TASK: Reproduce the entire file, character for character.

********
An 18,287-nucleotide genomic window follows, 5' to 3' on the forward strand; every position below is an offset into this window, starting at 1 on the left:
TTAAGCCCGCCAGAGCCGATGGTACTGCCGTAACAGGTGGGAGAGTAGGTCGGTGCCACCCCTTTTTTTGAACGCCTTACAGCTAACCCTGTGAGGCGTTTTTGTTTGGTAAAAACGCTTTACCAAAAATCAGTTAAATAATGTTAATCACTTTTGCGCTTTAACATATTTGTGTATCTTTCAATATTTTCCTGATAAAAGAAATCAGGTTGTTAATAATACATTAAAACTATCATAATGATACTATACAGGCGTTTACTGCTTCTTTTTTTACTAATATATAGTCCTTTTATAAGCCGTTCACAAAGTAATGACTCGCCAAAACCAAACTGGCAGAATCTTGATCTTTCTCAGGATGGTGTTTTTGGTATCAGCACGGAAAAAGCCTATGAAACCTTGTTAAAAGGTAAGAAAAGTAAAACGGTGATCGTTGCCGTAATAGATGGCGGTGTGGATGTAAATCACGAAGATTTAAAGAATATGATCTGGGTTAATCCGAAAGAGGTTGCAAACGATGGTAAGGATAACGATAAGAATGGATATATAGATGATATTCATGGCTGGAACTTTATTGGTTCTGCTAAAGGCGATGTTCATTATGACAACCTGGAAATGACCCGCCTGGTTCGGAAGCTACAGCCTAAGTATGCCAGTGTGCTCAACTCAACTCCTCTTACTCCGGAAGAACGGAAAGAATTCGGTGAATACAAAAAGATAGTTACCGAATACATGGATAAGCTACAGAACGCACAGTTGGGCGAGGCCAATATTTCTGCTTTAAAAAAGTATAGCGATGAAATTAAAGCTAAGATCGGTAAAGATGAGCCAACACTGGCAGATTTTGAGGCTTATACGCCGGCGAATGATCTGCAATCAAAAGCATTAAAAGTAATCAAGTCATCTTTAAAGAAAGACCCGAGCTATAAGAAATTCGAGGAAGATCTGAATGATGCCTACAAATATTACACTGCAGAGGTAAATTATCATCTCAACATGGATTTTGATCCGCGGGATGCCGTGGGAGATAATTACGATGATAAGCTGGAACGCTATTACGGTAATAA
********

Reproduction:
An 18,287-nucleotide genomic window follows, 5' to 3' on the forward strand; every position below is an offset into this window, starting at 1 on the left:
TTAAGCCCGCCAGAGCCGATGGTACTGCCGTAACAGGTGGGAGAGTAGGTCGGTGCCACCCCTTTTTTTGAACGCCTTACAGCTAACCCTGTGAGGCGTTTTTGTTTGGTAAAAACGCTTTACCAAAAATCAGTTAAATAATGTTAATCACTTTTGCGCTTTAACATATTTGTGTATCTTTCAATATTTTCCTGATAAAAGAAATCAGGTTGTTAATAATACATTAAAACTATCATAATGATACTATACAGGCGTTTACTGCTTCTTTTTTTACTAATATATAGTCCTTTTATAAGCCGTTCACAAAGTAATGACTCGCCAAAACCAAACTGGCAGAATCTTGATCTTTCTCAGGATGGTGTTTTTGGTATCAGCACGGAAAAAGCCTATGAAACCTTGTTAAAAGGTAAGAAAAGTAAAACGGTGATCGTTGCCGTAATAGATGGCGGTGTGGATGTAAATCACGAAGATTTAAAGAATATGATCTGGGTTAATCCGAAAGAGGTTGCAAACGATGGTAAGGATAACGATAAGAATGGATATATAGATGATATTCATGGCTGGAACTTTATTGGTTCTGCTAAAGGCGATGTTCATTATGACAACCTGGAAATGACCCGCCTGGTTCGGAAGCTACAGCCTAAGTATGCCAGTGTGCTCAACTCAACTCCTCTTACTCCGGAAGAACGGAAAGAATTCGGTGAATACAAAAAGATAGTTACCGAATACATGGATAAGCTACAGAACGCACAGTTGGGCGAGGCCAATATTTCTGCTTTAAAAAAGTATAGCGATGAAATTAAAGCTAAGATCGGTAAAGATGAGCCAACACTGGCAGATTTTGAGGCTTATACGCCGGCGAATGATCTGCAATCAAAAGCATTAAAAGTAATCAAGTCATCTTTAAAGAAAGACCCGAGCTATAAGAAATTCGAGGAAGATCTGAATGATGCCTACAAATATTACACTGCAGAGGTAAATTATCATCTCAACATGGATTTTGATCCGCGGGATGCCGTGGGAGATAATTACGATGATAAGCTGGAACGCTATTACGGTAATAA